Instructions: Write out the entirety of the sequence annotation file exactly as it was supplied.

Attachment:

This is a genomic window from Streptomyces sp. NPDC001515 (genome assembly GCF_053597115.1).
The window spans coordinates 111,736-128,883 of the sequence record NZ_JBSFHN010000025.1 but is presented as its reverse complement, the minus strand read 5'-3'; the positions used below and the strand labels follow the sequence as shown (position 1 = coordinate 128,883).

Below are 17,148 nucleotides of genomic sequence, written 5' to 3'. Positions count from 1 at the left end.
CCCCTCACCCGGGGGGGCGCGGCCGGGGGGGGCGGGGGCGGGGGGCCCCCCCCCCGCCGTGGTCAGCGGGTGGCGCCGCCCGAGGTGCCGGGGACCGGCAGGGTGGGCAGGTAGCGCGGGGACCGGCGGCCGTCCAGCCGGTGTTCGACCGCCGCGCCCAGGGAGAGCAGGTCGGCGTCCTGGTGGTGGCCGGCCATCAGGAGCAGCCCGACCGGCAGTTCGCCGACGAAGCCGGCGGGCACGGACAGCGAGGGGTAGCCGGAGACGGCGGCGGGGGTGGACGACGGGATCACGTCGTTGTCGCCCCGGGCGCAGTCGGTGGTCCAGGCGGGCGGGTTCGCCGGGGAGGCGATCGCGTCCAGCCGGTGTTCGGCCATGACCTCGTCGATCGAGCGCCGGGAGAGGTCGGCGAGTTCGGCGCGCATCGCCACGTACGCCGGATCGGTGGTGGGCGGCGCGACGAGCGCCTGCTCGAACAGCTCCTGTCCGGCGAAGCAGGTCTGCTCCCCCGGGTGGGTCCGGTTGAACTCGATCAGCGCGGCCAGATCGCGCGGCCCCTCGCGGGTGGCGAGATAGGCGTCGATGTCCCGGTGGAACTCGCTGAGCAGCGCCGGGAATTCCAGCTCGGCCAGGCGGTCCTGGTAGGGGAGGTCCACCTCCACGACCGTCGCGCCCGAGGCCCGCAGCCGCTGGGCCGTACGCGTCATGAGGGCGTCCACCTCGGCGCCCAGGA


This is a genomic window from Streptomyces sp. NPDC001515 (genome assembly GCF_053597115.1).
The window spans coordinates 111,736-128,883 of the sequence record NZ_JBSFHN010000025.1 but is presented as its reverse complement, the minus strand read 5'-3'; the positions used below and the strand labels follow the sequence as shown (position 1 = coordinate 128,883).

Below are 17,148 nucleotides of genomic sequence, written 5' to 3'. Positions count from 1 at the left end.
CCCCTCACCCGGGGGGGCGCGGCCGGGGGGGGCGGGGGCGGGGGGCCCCCCCCCCGCCGTGGTCAGCGGGTGGCGCCGCCCGAGGTGCCGGGGACCGGCAGGGTGGGCAGGTAGCGCGGGGACCGGCGGCCGTCCAGCCGGTGTTCGACCGCCGCGCCCAGGGAGAGCAGGTCGGCGTCCTGGTGGTGGCCGGCCATCAGGAGCAGCCCGACCGGCAGTTCGCCGACGAAGCCGGCGGGCACGGACAGCGAGGGGTAGCCGGAGACGGCGGCGGGGGTGGACGACGGGATCACGTCGTTGTCGCCCCGGGCGCAGTCGGTGGTCCAGGCGGGCGGGTTCGCCGGGGAGGCGATCGCGTCCAGCCGGTGTTCGGCCATGACCTCGTCGATCGAGCGCCGGGAGAGGTCGGCGAGTTCGGCGCGCATCGCCACGTACGCCGGATCGGTGGTGGGCGGCGCGACGAGCGCCTGCTCGAACAGCTCCTGTCCGGCGAAGCAGGTCTGCTCCCCCGGGTGGGTCCGGTTGAACTCGATCAGCGCGGCCAGATCGCGCGGCCCCTCGCGGGTGGCGAGATAGGCGTCGATGTCCCGGTGGAACTCGCTGAGCAGCGCCGGGAATTCCAGCTCGGCCAGGCGGTCCTGGTAGGGGAGGTCCACCTCCACGACCGTCGCGCCCGAGGCCCGCAGCCGCTGGGCCGTACGCGTCATGAGGGCGTCCACCTCGGCGCCCAGGA